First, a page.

“You can remove thin layers and really preserve as much normal tissue as possible (with Mohs surgery),” Yellin said. “When it comes to reconstruction, I can tell you the more normal tissue that is preserved, many times, the easier the reconstruction. It does provide me an advantage, it provides the patient an advantage and it gives the patient and myself the confidence level that the skin cancer is removed.”
Other forms of skin cancer treatment include excision, cryosurgery, electrodesiccation, curettage, laser surgery and dermabrasion.
Once the Mohs surgeon has completed treatment, a reconstructive surgeon will then begin the process of rebuilding the patient’s pre-surgery appearance. According to Yellin, reconstruction may require more than one procedure to achieve the best results.
“If the Mohs surgeon feels that the defect will be the type of defect that warrants my skills, we see them preoperatively before anyone ever touches them,” said Yellin, who was director of the Emory Facial Center and Chief of Facial Plastic Surgery at Emory Healthcare for more than 12 years. “Some of the procedures I perform are routinely three-stage procedures, where you bring in attached tissue from either the cheek or the forehead to reconstruct the nose and it stays connected with like a bridge and that bridge is there for three weeks in nonsmokers and four weeks in smokers. Then we bring them back a second time and take the bridge down and make things look reasonably normal. Then three to four months later, we will do contouring procedure.”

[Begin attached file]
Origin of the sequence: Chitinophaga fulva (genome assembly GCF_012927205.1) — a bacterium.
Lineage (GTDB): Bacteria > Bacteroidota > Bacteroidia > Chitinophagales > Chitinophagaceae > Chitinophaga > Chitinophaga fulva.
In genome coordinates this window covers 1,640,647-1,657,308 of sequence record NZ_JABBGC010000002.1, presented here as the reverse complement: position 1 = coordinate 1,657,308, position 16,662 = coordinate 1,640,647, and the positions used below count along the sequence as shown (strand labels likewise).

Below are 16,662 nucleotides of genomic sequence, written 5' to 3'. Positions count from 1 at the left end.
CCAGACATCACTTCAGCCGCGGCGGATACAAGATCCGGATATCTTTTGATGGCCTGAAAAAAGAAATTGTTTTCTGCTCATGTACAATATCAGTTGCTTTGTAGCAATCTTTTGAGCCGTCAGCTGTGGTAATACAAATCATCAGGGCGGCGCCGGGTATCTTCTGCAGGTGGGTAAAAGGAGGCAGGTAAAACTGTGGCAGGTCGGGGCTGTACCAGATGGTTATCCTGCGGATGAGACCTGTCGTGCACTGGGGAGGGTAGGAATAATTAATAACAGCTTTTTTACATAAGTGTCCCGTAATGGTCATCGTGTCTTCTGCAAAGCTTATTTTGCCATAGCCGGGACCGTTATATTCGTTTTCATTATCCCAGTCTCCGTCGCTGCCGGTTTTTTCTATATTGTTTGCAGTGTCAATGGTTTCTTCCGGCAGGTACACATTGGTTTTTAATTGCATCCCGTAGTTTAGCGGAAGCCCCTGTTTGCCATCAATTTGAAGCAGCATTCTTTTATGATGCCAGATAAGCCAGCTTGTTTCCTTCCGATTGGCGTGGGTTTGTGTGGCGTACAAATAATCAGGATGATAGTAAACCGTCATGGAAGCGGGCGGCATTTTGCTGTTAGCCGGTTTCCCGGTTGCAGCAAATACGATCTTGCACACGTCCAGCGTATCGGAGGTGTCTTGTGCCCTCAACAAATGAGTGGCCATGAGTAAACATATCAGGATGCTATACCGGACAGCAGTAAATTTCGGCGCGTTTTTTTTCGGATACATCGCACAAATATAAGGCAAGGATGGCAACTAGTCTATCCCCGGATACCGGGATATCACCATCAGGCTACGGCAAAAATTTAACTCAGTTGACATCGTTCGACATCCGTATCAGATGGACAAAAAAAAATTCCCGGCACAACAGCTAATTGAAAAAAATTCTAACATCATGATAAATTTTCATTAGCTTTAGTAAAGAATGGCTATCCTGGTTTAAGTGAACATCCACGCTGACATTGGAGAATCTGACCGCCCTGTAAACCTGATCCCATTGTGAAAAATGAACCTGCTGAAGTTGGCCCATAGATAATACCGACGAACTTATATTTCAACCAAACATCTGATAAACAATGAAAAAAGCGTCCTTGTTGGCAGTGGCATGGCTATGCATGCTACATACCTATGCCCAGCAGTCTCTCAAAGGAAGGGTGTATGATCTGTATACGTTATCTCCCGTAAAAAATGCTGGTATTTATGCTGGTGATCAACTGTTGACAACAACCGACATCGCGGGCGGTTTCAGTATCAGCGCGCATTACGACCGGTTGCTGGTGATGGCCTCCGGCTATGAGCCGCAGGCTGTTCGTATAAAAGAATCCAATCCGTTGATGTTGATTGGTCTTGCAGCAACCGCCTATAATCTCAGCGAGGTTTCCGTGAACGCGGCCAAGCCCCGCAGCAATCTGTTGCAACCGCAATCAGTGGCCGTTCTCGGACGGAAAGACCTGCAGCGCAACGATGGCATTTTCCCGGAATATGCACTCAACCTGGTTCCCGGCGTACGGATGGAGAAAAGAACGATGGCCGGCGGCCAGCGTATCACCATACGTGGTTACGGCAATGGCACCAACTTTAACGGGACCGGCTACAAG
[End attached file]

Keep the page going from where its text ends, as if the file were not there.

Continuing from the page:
Reconstructive skin cancer surgeries can be done with skin flaps and skin grafts. For a skin graft, a surgeon removes skin from one area of the body and relocates it to the wound site. They should be used for this type of surgery only as a last resort, if the affected area is too large to be covered using a flap, Yellin said.
“A flap is when you move tissue from one spot to another and leave it attached to it’s current blood supply,” Yellin said. “Then you place it into the defect to allow the local tissue in the defect to grow into the moved tissue and then you go and you clip the blood supply from the original site. … A flap requires much more creative thinking.”
Flaps are common and often look better than skin grafts.
But the simplest way to repair a surgical wound is primary closure. This procedure closes the wound from side to side with sutures.
Reconstructive skin cancer procedures today often result in minimal scarring and color variation. With skin flaps, a suture line is positioned to follow the natural creases of the face to minimize the appearance of a resulting scar.
Recovery typically takes about two weeks, Yellin said. However, it usually takes a full year for the area to completely heal.
“Here it’s under one roof,” Yellin said. “We have surveillance, diagnosis, treatment and reconstruction, so it really is a nice vertically integrated skin cancer center that we’ve created.”
For more information about Mohs surgery, visit the American Academy of Dermatology website at aad.org and the American College of Mohs Surgery website at mohscollege.org. Also visit cancer.wellstar.org for information about skin cancer treatment at Kennestone Hospital.
Find out more about Marietta Dermatology & The Skin Cancer Center and MelaFind, visit mariettaderm.com.